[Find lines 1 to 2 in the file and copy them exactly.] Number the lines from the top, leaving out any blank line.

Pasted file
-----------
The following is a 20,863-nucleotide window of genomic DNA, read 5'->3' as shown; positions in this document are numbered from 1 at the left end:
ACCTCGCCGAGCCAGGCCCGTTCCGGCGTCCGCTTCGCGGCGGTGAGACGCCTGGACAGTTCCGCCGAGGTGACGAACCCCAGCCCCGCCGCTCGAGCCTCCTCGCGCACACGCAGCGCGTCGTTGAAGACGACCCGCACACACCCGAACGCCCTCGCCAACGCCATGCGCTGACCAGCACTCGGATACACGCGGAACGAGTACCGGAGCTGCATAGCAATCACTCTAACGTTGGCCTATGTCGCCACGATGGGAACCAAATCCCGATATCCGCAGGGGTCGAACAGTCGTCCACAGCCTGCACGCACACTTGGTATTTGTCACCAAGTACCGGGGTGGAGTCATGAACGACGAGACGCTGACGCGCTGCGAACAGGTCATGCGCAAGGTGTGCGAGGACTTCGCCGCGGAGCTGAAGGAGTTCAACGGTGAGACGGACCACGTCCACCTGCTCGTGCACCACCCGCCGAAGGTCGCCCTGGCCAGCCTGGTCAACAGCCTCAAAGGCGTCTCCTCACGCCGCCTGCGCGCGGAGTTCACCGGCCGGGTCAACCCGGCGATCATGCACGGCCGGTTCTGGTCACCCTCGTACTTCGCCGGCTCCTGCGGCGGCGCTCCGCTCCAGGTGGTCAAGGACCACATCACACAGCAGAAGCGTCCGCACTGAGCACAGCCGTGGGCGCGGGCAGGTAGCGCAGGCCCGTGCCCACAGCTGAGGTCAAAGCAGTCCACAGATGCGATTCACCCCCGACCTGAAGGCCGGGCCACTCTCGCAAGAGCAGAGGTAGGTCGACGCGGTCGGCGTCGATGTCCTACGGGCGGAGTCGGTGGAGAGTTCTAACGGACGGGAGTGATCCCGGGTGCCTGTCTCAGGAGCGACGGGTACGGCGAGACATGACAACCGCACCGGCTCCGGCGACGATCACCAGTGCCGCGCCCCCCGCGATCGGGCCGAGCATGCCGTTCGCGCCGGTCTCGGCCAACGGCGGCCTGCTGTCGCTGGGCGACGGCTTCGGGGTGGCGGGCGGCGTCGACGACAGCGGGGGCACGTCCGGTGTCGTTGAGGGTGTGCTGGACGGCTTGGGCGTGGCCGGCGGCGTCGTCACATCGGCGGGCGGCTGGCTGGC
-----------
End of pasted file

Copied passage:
The following is a 20,863-nucleotide window of genomic DNA, read 5'->3' as shown; positions in this document are numbered from 1 at the left end:
ACCTCGCCGAGCCAGGCCCGTTCCGGCGTCCGCTTCGCGGCGGTGAGACGCCTGGACAGTTCCGCCGAGGTGACGAACCCCAGCCCCGCCGCTCGAGCCTCCTCGCGCACACGCAGCGCGTCGTTGAAGACGACCCGCACACACCCGAACGCCCTCGCCAACGCCATGCGCTGACCAGCACTCGGATACACGCGGAACGAGTACCGGAGCTGCATAGCAATCACTCTAACGTTGGCCTATGTCGCCACGATGGGAACCAAATCCCGATATCCGCAGGGGTCGAACAGTCGTCCACAGCCTGCACGCACACTTGGTATTTGTCACCAAGTACCGGGGTGGAGTCATGAACGACGAGACGCTGACGCGCTGCGAACAGGTCATGCGCAAGGTGTGCGAGGACTTCGCCGCGGAGCTGAAGGAGTTCAACGGTGAGACGGACCACGTCCACCTGCTCGTGCACCACCCGCCGAAGGTCGCCCTGGCCAGCCTGGTCAACAGCCTCAAAGGCGTCTCCTCACGCCGCCTGCGCGCGGAGTTCACCGGCCGGGTCAACCCGGCGATCATGCACGGCCGGTTCTGGTCACCCTCGTACTTCGCCGGCTCCTGCGGCGGCGCTCCGCTCCAGGTGGTCAAGGACCACATCACACAGCAGAAGCGTCCGCACTGAGCACAGCCGTGGGCGCGGGCAGGTAGCGCAGGCCCGTGCCCACAGCTGAGGTCAAAGCAGTCCACAGATGCGATTCACCCCCGACCTGAAGGCCGGGCCACTCTCGCAAGAGCAGAGGTAGGTCGACGCGGTCGGCGTCGATGTCCTACGGGCGGAGTCGGTGGAGAGTTCTAACGGACGGGAGTGATCCCGGGTGCCTGTCTCAGGAGCGACGGGTACGGCGAGACATGACAACCGCACCGGCTCCGGCGACGATCACCAGTGCCGCGCCCCCCGCGATCGGGCCGAGCATGCCGTTCGCGCCGGTCTCGGCCAACGGCGGCCTGCTGTCGCTGGGCGACGGCTTCGGGGTGGCGGGCGGCGTCGACGACAGCGGGGGCACGTCCGGTGTCGTTGAGGGTGTGCTGGACGGCTTGGGCGTGGCCGGCGGCGTCGTCACATCGGCGGGCGGCTGGCTGGC